• Why and how to avoid playing the blame game

      Liz Guthridge posted a blog post

      Why and how to avoid playing the blame game

      If you love to blame others rather than take responsibility for your own actions, please stop reading this post now. Don’t bother wasting your time on a topic that is irrelevant for you. On the other hand, if you find yourself playing the blame game every now and then, you should find this con...

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      April 19, 2017

    • How to create energy, emotion, and edge in your meetings

      Liz Guthridge posted a blog post

      How to create energy, emotion, and edge in your meetings

      Do your meetings have the energy, emotion and edge needed to keep you and others engaged, performing at your peak, and achieving the results you want? If not, how would you describe your meeting experiences? You probably will refuse, but I hope you will take a moment to answer a few questions ...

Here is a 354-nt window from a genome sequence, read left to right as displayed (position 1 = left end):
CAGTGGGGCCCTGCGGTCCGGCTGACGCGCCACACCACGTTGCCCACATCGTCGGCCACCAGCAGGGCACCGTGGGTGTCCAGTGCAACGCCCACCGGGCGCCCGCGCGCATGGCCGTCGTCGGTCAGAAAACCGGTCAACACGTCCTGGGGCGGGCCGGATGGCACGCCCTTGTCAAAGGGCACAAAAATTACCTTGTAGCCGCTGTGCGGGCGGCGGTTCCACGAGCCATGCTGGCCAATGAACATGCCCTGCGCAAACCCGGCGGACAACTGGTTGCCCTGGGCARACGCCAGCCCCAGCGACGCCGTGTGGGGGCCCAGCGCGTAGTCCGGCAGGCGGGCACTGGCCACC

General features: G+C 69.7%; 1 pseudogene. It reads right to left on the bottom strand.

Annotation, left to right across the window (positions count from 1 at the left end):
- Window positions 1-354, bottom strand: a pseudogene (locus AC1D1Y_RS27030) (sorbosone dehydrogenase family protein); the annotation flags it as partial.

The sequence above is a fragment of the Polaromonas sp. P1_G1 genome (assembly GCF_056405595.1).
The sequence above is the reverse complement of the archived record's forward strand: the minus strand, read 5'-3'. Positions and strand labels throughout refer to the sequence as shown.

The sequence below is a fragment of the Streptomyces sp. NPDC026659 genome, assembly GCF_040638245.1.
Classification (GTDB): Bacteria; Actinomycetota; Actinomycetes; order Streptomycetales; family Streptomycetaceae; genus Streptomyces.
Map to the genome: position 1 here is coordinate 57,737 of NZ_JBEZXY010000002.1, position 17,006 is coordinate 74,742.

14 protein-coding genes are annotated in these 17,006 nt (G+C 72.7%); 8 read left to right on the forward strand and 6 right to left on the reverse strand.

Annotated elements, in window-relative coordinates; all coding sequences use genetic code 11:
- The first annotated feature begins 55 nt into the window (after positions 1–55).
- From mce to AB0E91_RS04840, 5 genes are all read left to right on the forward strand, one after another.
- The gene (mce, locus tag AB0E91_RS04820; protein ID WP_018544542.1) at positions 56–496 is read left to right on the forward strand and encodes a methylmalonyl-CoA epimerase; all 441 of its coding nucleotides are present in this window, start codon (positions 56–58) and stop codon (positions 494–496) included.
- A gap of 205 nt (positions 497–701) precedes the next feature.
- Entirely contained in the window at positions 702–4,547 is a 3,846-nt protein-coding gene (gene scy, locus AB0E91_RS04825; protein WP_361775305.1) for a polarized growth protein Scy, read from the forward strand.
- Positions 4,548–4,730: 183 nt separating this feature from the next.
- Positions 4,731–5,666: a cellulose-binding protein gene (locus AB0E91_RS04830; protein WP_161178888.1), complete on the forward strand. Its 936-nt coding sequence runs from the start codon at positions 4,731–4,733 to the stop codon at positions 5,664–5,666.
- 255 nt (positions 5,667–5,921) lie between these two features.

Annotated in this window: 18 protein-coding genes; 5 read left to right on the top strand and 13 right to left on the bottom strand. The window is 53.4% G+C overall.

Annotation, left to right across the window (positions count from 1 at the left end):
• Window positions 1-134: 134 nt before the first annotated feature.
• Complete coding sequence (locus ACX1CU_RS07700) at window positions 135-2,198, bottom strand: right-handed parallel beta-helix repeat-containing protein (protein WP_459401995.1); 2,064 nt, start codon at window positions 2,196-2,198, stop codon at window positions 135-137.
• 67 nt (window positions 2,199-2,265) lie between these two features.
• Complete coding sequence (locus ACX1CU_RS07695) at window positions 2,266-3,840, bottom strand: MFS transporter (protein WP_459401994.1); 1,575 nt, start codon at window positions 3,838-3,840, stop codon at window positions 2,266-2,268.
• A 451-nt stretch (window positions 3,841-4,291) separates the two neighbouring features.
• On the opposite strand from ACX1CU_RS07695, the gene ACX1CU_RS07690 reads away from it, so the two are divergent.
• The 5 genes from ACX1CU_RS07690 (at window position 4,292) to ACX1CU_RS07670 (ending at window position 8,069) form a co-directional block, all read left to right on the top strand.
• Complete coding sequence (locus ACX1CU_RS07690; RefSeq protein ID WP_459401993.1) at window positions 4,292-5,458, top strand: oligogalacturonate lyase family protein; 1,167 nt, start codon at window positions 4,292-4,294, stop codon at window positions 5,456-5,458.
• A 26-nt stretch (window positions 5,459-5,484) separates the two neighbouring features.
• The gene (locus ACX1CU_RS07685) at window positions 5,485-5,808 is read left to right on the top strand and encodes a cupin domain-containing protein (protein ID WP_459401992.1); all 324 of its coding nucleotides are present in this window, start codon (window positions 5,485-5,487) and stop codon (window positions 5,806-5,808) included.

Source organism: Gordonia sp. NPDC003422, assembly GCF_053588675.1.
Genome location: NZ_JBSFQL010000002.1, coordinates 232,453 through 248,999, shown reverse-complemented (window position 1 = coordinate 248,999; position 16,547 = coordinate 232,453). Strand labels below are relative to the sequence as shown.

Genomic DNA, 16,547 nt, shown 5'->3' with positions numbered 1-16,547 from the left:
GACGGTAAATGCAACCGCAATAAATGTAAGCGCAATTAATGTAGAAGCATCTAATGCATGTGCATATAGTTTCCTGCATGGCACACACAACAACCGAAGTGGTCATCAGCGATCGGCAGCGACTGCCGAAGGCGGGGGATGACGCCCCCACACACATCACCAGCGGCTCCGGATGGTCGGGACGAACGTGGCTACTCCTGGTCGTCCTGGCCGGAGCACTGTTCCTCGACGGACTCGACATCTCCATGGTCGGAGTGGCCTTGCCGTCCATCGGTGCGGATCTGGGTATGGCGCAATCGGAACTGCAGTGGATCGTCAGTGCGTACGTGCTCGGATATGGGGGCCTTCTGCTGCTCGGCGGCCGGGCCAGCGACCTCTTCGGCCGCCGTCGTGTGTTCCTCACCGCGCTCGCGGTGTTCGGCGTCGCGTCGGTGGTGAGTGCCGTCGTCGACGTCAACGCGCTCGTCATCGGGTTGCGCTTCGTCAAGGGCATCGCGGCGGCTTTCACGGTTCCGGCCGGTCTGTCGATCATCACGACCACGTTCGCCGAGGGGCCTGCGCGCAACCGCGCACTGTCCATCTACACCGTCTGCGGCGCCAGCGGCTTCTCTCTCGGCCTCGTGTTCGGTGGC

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      September 30, 2016

    • Why and how you need to help people pay attention

      Liz Guthridge posted a blog post

      Why and how you need to help people pay attention

      Pay bills. Pay respect. Pay attention. If you’re a responsible adult, you do these actions, often without prompting. Yet, even when you want to pay attention to your leaders, co-workers, and trainers and learn from them, you may fail.     Attention is necessary for learning, and it’s a very co...

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      September 30, 2016

    • 3 ways to be empathetic ─ and powerful

      Liz Guthridge posted a blog post

      3 ways to be empathetic ─ and powerful

      Don’t blame it on the youth. We adults – especially those in powerful positions ─ are guilty too. Even though we’re born with the ability to understand and share others’ emotions, we don’t always practice empathy.  Worse, some of us point fingers at others, especially the young, complaining a...

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      August 31, 2016

    • How to improve your leadership skills by doing more improv

      Liz Guthridge posted a blog post

      How to improve your leadership skills by doing more improv